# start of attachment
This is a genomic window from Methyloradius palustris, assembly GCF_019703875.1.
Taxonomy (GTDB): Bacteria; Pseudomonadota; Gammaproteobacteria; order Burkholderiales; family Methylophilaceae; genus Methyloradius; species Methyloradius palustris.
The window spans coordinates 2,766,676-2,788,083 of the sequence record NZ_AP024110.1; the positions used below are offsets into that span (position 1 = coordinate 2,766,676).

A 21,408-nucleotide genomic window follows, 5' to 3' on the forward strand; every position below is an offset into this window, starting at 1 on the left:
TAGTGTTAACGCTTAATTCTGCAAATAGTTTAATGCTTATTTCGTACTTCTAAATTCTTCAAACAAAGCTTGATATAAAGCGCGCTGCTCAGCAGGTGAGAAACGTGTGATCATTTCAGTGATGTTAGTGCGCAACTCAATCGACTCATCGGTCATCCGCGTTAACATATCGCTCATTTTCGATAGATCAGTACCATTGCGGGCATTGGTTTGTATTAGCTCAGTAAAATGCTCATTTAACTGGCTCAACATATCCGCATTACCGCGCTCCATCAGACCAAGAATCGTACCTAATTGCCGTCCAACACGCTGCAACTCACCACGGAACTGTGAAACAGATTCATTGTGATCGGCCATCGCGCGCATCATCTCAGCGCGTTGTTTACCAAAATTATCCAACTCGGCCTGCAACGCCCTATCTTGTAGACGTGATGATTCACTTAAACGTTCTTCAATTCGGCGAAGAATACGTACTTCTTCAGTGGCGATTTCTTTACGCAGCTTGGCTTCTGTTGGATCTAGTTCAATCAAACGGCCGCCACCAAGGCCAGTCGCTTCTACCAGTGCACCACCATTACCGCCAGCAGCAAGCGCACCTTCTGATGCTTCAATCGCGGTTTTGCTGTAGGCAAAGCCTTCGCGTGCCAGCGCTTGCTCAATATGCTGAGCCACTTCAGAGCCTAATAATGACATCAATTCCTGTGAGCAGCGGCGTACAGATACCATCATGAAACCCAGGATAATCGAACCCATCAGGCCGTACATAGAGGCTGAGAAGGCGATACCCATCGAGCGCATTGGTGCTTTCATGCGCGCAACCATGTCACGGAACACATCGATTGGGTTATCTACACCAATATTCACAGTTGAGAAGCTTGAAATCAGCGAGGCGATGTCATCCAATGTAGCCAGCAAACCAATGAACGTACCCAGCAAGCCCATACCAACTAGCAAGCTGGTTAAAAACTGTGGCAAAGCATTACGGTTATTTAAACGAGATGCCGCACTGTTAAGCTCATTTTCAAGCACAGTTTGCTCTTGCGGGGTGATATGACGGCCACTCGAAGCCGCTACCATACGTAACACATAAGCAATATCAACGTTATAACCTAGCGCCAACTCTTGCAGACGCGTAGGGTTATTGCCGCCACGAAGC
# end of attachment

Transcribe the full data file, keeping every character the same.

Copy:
This is a genomic window from Methyloradius palustris, assembly GCF_019703875.1.
Taxonomy (GTDB): Bacteria; Pseudomonadota; Gammaproteobacteria; order Burkholderiales; family Methylophilaceae; genus Methyloradius; species Methyloradius palustris.
The window spans coordinates 2,766,676-2,788,083 of the sequence record NZ_AP024110.1; the positions used below are offsets into that span (position 1 = coordinate 2,766,676).

A 21,408-nucleotide genomic window follows, 5' to 3' on the forward strand; every position below is an offset into this window, starting at 1 on the left:
TAGTGTTAACGCTTAATTCTGCAAATAGTTTAATGCTTATTTCGTACTTCTAAATTCTTCAAACAAAGCTTGATATAAAGCGCGCTGCTCAGCAGGTGAGAAACGTGTGATCATTTCAGTGATGTTAGTGCGCAACTCAATCGACTCATCGGTCATCCGCGTTAACATATCGCTCATTTTCGATAGATCAGTACCATTGCGGGCATTGGTTTGTATTAGCTCAGTAAAATGCTCATTTAACTGGCTCAACATATCCGCATTACCGCGCTCCATCAGACCAAGAATCGTACCTAATTGCCGTCCAACACGCTGCAACTCACCACGGAACTGTGAAACAGATTCATTGTGATCGGCCATCGCGCGCATCATCTCAGCGCGTTGTTTACCAAAATTATCCAACTCGGCCTGCAACGCCCTATCTTGTAGACGTGATGATTCACTTAAACGTTCTTCAATTCGGCGAAGAATACGTACTTCTTCAGTGGCGATTTCTTTACGCAGCTTGGCTTCTGTTGGATCTAGTTCAATCAAACGGCCGCCACCAAGGCCAGTCGCTTCTACCAGTGCACCACCATTACCGCCAGCAGCAAGCGCACCTTCTGATGCTTCAATCGCGGTTTTGCTGTAGGCAAAGCCTTCGCGTGCCAGCGCTTGCTCAATATGCTGAGCCACTTCAGAGCCTAATAATGACATCAATTCCTGTGAGCAGCGGCGTACAGATACCATCATGAAACCCAGGATAATCGAACCCATCAGGCCGTACATAGAGGCTGAGAAGGCGATACCCATCGAGCGCATTGGTGCTTTCATGCGCGCAACCATGTCACGGAACACATCGATTGGGTTATCTACACCAATATTCACAGTTGAGAAGCTTGAAATCAGCGAGGCGATGTCATCCAATGTAGCCAGCAAACCAATGAACGTACCCAGCAAGCCCATACCAACTAGCAAGCTGGTTAAAAACTGTGGCAAAGCATTACGGTTATTTAAACGAGATGCCGCACTGTTAAGCTCATTTTCAAGCACAGTTTGCTCTTGCGGGGTGATATGACGGCCACTCGAAGCCGCTACCATACGTAACACATAAGCAATATCAACGTTATAACCTAGCGCCAACTCTTGCAGACGCGTAGGGTTATTGCCGCCACGAAGC